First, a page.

The Federal Reserve on Wednesday again passed on enacting its first interest hike in more than nine years and left few clues as to when a move would come.
As expected, the Federal Open Market Committee voted to maintain its zero interest rate policy, citing weakness in exports and soft inflation as reasons to continue its historically easy monetary policy. The FOMC vote had just one dissent, from Jeffrey Lacker, who wanted to see the Fed enact a quarter-point hike.
Markets had been looking for the Fed to stay accommodative, particularly in light of recent dovish comments from multiple governors, Daniel Tarullo and Lael Brainard among them, who said publicly that the timing wasn't right for an increase.
The initial market reaction was that the statement was at least moderately more hawkish, with some focusing on language indicating the factors the Fed will consider "in determining whether it will be appropriate to raise the target range at its next meeting."
However, beyond that there was little to chew on.
"The Fed continues to find more and more ways to say virtually nothing to the market," said Michael Arone, chief investment strategist for the U.S. Intermediary Business Group at State Street Global Advisors. "They want to keep their options open for December, but it's a nondescription of more of the same thing."
The decision comes amid multiple data points that show a weakening in the economy, particularly in job gains and exports. Inflation measures the Fed follows also reflect little in the way of wage and price pressures, while economists are anticipating a muted holiday shopping season.
The latest statement included only a modest change in the boilerplate language common in Fed communiques. It actually upgraded the progress of household spending and fixed income from "increasing moderately" to "solid" but added some language reflecting a recent softness in job creation.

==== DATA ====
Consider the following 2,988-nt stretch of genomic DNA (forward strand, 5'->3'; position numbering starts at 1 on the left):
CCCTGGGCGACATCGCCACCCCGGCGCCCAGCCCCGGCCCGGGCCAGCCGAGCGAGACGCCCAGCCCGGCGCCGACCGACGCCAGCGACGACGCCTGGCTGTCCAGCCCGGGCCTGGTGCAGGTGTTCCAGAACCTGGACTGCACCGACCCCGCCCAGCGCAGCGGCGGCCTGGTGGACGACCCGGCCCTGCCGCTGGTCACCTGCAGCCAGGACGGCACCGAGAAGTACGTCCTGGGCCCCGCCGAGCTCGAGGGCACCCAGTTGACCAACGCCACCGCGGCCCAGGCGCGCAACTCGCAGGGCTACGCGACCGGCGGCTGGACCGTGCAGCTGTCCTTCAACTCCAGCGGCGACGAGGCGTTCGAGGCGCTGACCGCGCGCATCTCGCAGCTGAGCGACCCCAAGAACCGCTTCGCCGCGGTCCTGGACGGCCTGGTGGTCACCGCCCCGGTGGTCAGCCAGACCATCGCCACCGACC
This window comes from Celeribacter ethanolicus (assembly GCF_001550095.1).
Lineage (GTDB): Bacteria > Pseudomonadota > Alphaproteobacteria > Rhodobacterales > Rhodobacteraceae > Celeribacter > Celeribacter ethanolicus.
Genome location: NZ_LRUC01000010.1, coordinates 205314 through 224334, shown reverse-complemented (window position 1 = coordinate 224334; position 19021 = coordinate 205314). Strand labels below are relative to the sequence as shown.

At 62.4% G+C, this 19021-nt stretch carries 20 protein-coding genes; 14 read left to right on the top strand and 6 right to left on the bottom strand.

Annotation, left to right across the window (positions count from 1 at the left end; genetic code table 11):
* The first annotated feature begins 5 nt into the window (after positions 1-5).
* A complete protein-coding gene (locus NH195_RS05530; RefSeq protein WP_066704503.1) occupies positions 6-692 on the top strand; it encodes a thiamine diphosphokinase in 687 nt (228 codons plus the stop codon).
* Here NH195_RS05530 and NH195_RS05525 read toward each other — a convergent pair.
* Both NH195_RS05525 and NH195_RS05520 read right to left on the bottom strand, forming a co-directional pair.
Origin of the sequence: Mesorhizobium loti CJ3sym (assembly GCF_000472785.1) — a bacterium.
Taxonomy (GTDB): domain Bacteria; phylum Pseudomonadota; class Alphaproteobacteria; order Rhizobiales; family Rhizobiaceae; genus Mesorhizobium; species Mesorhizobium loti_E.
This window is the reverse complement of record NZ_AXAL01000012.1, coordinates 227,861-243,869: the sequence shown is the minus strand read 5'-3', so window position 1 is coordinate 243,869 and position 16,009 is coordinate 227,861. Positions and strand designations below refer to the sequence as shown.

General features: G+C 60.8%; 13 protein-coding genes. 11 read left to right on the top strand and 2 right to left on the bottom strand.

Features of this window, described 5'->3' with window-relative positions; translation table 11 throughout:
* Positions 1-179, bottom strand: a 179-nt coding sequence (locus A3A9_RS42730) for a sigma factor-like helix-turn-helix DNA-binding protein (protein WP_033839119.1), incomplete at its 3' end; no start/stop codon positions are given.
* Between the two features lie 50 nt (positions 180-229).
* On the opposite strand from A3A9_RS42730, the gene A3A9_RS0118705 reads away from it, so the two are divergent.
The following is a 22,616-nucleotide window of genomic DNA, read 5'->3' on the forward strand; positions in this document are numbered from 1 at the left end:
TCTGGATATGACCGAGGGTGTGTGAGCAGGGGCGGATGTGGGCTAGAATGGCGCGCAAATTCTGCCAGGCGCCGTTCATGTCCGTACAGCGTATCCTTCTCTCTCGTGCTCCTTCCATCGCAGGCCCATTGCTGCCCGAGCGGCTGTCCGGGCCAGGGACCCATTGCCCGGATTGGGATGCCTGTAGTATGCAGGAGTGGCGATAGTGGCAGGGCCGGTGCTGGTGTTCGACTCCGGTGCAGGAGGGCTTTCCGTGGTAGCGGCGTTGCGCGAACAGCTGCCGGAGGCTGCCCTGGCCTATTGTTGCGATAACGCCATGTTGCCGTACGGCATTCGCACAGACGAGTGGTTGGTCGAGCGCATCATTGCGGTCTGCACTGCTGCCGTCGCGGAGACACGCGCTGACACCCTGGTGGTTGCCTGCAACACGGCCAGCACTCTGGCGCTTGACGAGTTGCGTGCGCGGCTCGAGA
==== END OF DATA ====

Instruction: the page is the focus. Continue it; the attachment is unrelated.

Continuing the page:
"The pace of job gains slowed and the unemployment rate held steady," the statement read.
However, for those looking to parse the statement for indications about when a rate hike would happen, the latest Fed language offered little.
The statement reiterated September's introduction of language that showed the central bank is "monitoring global economic and financial developments," but added little more.
The Fed last raised the funds rate June 29, 2006, then began cutting on Sept. 18, 2007, as the global financial crisis began to steepen. On Dec. 16, 2008, the FOMC then took the rate down to a 0-0.25 percent range where it has stayed since.
Market participants had been expecting the committee to raise rates right up through August, then changed course as the economy weakened, the stock market plunged into correction territory and fears escalated that global weakness would spread.
In the meantime, job creation cooled considerably, with the most recent U.S. nonfarm payrolls report coming in at just 142,000 new positions in September and prior months' reports revised lower. Gross domestic product growth is expected to be near 1.5 percent for the third quarter, with CNBC's Rapid Update tracker putting the figure at 1.7 percent.
Traders have adjusted their expectations, with a CME futures gauge now putting the most likely chance for a hike in March 2016.
Uncertainty over the Fed's direction has contributed to market volatility, though stocks have been on the rise since late September.